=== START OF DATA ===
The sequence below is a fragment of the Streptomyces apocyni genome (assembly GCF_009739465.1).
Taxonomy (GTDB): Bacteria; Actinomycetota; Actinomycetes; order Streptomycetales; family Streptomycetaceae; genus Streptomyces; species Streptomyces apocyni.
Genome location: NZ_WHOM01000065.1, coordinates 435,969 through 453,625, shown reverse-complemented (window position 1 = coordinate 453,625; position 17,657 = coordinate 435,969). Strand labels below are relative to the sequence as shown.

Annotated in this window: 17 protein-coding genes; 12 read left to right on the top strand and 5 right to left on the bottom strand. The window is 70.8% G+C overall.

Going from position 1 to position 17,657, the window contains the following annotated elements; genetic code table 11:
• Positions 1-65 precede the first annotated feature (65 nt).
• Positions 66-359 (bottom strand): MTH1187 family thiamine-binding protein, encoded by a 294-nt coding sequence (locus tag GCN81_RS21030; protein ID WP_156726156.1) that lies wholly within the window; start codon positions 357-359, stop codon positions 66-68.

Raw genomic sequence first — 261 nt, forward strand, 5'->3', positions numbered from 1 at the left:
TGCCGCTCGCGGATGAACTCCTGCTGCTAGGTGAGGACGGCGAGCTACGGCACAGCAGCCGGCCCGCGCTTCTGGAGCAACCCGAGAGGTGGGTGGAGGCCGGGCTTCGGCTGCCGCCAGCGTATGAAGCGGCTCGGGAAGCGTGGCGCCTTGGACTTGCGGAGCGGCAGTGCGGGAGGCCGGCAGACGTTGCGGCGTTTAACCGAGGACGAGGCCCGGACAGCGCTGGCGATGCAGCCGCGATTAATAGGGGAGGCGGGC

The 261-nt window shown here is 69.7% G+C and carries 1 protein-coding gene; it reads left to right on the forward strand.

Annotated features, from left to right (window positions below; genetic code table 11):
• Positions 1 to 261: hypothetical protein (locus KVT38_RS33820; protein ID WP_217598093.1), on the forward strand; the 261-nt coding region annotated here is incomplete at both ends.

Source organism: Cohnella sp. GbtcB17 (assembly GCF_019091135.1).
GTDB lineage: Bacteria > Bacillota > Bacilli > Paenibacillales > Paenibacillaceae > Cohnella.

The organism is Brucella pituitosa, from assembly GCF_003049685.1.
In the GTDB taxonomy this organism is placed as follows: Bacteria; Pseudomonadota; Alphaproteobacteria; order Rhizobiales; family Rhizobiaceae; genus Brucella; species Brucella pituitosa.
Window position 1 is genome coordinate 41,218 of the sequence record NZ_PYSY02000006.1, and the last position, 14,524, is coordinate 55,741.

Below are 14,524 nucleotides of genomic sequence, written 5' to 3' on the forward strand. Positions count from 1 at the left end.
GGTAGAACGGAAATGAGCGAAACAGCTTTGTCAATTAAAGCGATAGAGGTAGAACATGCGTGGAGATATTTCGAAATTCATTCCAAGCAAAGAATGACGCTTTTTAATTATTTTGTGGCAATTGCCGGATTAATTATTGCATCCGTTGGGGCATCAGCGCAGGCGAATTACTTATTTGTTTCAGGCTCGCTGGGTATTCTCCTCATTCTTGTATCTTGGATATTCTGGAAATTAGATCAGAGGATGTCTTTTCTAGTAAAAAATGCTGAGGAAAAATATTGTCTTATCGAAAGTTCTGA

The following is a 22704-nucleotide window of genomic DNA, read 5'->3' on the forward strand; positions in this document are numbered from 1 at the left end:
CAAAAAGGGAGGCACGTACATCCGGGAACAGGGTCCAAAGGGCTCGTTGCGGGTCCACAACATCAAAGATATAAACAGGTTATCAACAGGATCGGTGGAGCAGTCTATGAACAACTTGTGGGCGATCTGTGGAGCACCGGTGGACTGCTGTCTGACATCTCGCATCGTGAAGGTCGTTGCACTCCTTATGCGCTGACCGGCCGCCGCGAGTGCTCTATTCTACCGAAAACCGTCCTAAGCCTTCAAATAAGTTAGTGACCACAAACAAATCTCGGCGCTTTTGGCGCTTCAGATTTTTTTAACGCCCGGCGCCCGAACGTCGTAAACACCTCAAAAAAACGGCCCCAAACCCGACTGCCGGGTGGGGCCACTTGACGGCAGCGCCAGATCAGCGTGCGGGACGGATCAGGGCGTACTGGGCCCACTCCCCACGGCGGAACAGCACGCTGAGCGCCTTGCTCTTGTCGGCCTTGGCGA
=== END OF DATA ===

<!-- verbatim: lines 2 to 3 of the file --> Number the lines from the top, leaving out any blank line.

Taxonomy (GTDB): Bacteria; Actinomycetota; Actinomycetes; order Streptomycetales; family Streptomycetaceae; genus Streptomyces; species Streptomyces apocyni.
Genome location: NZ_WHOM01000065.1, coordinates 435,969 through 453,625, shown reverse-complemented (window position 1 = coordinate 453,625; position 17,657 = coordinate 435,969). Strand labels below are relative to the sequence as shown.